Book Forward

Discussion in 'Religion, Beliefs and Spirituality' started by mindbender82, May 26, 2013.

  1. Just something I'm working on....

    Caution: "Leave your ego at the door."

    An old acquaintance introduced me to that phrase shortly after I graduated high school. I never appreciated it very much back then due to the fact that as far as I was concerned its smug interjection into our discussions always smacked of accusation and stood out to me as an invisible white flag whose bearer had no other recourse than to concede an argument without really conceding. By pretending I had been the one to take things too personally, he was often successful at ending the argument without ever admitting he was truly a big baby who didn't like his opinions challenged. That meant I had to settle for scratch rather than taking home the prize of actually knowing I was the undisputed champion of friendly intellectual debate.

    Honestly, I lived to be right for a very long time. Now I don't feel as strongly about it. In fact what my friend parroted to me from his local marital arts dojo was actually good advice. When reading this book, please keep a completely open mind. Leave your ego at the door, and forget what you know or think you know about anything.

    The purpose of this book is to satisfy those people like myself who have a special thirst. It seeks to bridge the gap between the religious believer and the secular agnostic as this is often where I've found myself. I know I will inevitably receive objections and criticism from both camps. Again, all that I ask from you is to keep an open mind and to simply understand that this book has a very specific intended audience. It is designed for those that have been disillusioned by the religions of their ancestors, who have yet to have found any other religion or spiritual philosophy that agreed one-hundred percent with their intellectual palates, and for whom complete secularism is just blatantly too stale, too boring, and too unhelpful.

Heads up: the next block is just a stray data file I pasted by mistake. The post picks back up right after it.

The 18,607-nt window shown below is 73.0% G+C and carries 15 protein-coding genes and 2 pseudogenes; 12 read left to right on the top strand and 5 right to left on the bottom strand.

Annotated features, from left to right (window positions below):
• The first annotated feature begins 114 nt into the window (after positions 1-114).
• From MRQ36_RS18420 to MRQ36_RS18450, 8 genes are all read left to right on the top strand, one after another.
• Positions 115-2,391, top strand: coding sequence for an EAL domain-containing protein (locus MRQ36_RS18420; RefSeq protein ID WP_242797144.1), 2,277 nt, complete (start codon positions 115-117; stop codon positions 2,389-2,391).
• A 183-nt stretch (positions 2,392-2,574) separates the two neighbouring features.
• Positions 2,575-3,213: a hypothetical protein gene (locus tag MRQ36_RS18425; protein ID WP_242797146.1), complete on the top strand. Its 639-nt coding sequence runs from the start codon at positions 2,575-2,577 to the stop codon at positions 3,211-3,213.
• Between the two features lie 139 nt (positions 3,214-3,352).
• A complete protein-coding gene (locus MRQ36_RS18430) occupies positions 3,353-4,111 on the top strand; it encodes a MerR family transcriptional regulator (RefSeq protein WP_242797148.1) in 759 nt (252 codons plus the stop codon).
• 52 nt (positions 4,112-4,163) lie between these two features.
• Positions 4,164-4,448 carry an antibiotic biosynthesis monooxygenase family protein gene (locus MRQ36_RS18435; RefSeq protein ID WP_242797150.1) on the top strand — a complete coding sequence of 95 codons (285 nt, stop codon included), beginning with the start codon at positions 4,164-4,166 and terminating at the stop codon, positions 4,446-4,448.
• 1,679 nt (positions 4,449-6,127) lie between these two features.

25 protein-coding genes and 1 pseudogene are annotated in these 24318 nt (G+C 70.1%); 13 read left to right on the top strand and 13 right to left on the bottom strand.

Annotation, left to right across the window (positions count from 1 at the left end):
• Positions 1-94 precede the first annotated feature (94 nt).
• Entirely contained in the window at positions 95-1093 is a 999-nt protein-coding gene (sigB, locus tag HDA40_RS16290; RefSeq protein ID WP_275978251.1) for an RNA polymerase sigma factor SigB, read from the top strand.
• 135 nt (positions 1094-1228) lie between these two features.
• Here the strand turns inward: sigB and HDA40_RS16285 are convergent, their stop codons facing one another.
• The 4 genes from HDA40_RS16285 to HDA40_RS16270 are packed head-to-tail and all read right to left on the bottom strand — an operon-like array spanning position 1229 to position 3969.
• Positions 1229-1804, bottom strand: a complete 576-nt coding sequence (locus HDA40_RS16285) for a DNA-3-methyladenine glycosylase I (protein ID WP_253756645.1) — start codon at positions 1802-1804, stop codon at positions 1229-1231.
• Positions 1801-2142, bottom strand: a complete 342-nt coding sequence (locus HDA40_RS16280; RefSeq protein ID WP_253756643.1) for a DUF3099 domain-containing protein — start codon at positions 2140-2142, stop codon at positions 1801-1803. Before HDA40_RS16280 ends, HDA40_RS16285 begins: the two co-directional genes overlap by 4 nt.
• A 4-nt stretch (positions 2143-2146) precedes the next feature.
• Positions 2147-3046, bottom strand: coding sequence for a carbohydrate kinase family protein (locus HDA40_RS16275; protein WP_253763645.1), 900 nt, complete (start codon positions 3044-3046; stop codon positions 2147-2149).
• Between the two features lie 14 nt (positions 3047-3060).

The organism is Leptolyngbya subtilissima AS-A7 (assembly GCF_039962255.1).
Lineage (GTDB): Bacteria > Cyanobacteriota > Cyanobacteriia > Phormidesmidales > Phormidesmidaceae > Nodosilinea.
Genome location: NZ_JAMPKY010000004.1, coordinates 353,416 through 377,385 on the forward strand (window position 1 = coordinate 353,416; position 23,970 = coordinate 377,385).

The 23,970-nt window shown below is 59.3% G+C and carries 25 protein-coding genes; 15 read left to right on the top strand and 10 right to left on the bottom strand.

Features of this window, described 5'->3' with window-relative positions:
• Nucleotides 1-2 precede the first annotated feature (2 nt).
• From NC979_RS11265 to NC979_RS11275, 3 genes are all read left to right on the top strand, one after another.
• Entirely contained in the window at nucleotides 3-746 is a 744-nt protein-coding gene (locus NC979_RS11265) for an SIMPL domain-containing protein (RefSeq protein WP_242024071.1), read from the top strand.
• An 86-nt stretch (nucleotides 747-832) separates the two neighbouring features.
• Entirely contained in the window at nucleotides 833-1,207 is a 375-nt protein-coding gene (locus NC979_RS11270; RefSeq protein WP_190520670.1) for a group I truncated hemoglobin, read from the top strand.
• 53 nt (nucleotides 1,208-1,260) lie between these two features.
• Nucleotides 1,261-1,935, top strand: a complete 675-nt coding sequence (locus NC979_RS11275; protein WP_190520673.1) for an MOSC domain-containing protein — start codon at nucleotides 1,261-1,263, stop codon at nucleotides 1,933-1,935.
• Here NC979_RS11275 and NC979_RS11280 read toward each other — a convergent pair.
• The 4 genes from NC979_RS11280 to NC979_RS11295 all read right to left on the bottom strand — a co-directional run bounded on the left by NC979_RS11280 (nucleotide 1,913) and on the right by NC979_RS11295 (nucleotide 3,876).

We are everywhere. We are self-taught, self-made, and self-described intellectuals. We may or may not have any special training. We have the same jobs and the same families you do. We are your sisters, brothers, wives, husbands, and friends. We have either at some point questioned and left our old ways of thought behind, or we were raised secular from the start. The point is regardless of how we got to this point or however much we hate to admit it, we have never quite gotten over that God-shaped whole in our hearts.

    We make fun of the ridiculous and outdated aspects of Christianity and Islam on Facebook or other online and offline forums to make ourselves feel better. We roll our eyes at church-goers. We call them sheep. We can't stand new age jargon and regard it all as science fiction, fantasy, and hooha. We call ourselves atheists, agnostics, humanists, and secularists. We vehemently support the separation of church and state. Politically, most of us are liberals or libertarians. We love to stand up for the little guy. In general, we are peace-lovers, human rights activists, and sympathizers. We are generally speaking a very kind-hearted, lax bunch, despite being characterized by our cynicism.

    But where does this cynicism come from? No, we aren't born with it, and although we often act like we think we are smarter than everyone, most of us don't really think that way. What we actually think about everyone else is that they are intellectually lazy, specifically when it comes to the big questions in life, which we like to pride ourselves in being the experts on. But what do we actually believe?